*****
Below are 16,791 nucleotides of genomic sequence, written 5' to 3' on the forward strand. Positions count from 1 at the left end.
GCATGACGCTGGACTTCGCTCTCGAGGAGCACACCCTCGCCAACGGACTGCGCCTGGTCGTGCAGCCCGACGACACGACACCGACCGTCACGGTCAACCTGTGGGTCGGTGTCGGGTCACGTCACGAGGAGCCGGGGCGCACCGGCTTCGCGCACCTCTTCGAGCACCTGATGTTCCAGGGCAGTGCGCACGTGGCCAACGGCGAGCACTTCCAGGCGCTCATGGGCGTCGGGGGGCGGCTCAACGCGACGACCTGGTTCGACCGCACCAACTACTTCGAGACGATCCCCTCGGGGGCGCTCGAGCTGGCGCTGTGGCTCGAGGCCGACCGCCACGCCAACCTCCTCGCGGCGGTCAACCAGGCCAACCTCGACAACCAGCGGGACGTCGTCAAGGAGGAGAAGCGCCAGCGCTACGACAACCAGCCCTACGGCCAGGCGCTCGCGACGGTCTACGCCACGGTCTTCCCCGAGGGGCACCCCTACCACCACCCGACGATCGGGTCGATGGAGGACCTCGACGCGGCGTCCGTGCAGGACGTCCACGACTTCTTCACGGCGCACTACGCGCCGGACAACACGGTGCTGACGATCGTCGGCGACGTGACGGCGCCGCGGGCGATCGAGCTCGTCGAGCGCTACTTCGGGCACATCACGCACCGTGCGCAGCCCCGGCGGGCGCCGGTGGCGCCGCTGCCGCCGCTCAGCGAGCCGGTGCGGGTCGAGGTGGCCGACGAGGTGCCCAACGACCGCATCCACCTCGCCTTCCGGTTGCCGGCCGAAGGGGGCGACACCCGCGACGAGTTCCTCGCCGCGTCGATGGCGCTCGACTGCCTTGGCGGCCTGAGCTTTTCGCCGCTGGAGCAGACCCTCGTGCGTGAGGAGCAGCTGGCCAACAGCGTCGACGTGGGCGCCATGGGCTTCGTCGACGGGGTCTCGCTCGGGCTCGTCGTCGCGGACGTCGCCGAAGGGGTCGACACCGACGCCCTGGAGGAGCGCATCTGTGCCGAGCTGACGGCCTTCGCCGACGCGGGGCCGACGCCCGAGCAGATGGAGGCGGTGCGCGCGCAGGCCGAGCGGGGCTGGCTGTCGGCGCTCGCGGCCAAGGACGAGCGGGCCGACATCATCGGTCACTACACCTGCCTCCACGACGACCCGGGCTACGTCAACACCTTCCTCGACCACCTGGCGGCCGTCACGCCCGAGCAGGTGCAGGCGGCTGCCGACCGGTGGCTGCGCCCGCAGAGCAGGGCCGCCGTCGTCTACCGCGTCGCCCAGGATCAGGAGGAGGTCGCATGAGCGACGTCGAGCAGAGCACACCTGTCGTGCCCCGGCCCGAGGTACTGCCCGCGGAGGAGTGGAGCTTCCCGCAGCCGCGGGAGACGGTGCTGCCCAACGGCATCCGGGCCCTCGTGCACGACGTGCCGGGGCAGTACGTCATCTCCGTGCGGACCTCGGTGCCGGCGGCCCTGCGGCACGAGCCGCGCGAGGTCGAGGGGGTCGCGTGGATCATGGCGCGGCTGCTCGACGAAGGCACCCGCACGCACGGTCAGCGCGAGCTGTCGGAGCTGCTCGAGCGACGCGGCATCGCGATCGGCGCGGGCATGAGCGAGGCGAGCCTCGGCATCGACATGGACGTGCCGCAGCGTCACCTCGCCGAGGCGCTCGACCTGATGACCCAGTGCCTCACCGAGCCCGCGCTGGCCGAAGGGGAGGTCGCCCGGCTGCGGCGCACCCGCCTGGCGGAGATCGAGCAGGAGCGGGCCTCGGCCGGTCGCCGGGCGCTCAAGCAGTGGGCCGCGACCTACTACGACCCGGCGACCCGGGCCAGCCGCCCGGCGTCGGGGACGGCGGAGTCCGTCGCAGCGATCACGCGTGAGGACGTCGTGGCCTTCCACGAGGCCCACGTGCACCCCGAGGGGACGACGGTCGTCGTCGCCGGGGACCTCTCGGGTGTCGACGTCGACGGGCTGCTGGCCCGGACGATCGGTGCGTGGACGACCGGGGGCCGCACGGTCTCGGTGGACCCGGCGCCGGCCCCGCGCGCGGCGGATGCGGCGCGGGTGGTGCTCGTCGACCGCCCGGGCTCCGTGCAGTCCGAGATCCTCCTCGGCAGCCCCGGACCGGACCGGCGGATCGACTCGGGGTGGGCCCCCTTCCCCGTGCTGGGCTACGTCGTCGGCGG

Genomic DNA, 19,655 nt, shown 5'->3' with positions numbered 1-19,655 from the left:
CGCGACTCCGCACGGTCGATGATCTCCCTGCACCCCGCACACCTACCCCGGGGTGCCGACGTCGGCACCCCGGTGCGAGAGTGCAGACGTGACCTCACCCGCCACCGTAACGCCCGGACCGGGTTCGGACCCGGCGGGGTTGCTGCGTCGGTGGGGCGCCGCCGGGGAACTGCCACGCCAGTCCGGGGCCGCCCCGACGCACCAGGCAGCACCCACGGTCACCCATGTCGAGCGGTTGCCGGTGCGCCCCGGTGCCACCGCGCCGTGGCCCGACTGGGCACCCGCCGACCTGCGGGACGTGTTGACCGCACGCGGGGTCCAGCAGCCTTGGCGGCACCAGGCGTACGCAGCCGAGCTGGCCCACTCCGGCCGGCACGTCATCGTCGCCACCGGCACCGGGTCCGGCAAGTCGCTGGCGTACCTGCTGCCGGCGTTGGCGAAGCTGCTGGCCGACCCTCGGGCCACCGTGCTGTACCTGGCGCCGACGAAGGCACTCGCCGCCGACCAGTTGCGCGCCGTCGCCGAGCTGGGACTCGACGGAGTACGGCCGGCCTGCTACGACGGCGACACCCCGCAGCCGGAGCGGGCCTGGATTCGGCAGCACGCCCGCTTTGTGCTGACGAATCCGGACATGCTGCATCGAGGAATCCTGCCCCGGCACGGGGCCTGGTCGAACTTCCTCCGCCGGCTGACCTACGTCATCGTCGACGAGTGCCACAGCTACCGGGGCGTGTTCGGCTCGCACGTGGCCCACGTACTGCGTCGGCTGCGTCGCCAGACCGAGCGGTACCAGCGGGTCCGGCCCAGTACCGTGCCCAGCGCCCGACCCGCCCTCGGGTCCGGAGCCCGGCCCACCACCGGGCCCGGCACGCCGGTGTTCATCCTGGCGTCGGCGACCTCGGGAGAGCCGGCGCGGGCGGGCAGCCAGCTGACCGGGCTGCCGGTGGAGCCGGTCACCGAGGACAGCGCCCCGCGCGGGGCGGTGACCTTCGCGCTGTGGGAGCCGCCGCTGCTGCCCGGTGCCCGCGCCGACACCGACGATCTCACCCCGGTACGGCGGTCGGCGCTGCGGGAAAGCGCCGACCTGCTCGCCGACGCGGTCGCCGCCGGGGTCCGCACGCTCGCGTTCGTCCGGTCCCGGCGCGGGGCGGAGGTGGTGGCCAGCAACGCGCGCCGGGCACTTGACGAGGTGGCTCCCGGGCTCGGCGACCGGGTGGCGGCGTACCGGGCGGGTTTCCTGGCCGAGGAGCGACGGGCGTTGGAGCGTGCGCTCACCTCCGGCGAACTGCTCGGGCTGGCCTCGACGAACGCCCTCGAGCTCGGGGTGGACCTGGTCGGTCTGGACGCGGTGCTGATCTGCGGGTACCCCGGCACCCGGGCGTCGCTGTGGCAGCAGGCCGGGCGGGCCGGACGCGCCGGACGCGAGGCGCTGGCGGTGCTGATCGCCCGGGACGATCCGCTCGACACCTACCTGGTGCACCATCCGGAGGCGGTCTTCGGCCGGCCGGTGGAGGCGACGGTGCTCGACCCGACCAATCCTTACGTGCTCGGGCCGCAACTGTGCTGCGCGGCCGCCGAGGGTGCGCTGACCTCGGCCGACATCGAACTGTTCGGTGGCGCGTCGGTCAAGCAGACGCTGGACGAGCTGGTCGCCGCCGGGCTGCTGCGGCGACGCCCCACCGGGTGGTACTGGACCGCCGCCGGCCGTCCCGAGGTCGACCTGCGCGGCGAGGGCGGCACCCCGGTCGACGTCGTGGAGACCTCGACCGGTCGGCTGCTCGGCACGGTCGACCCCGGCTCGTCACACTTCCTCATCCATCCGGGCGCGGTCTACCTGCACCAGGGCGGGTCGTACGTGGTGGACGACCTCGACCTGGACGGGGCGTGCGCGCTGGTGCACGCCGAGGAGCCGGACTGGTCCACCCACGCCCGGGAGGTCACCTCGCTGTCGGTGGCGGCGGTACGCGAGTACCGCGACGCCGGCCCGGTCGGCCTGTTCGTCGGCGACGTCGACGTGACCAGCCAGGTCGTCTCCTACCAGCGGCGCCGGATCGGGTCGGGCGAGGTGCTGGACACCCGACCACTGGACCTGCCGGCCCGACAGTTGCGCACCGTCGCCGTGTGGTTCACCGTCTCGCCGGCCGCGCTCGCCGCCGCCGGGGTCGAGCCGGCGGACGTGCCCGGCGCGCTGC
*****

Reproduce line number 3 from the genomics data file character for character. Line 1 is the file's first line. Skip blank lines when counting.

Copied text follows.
Genomic DNA, 19,655 nt, shown 5'->3' with positions numbered 1-19,655 from the left: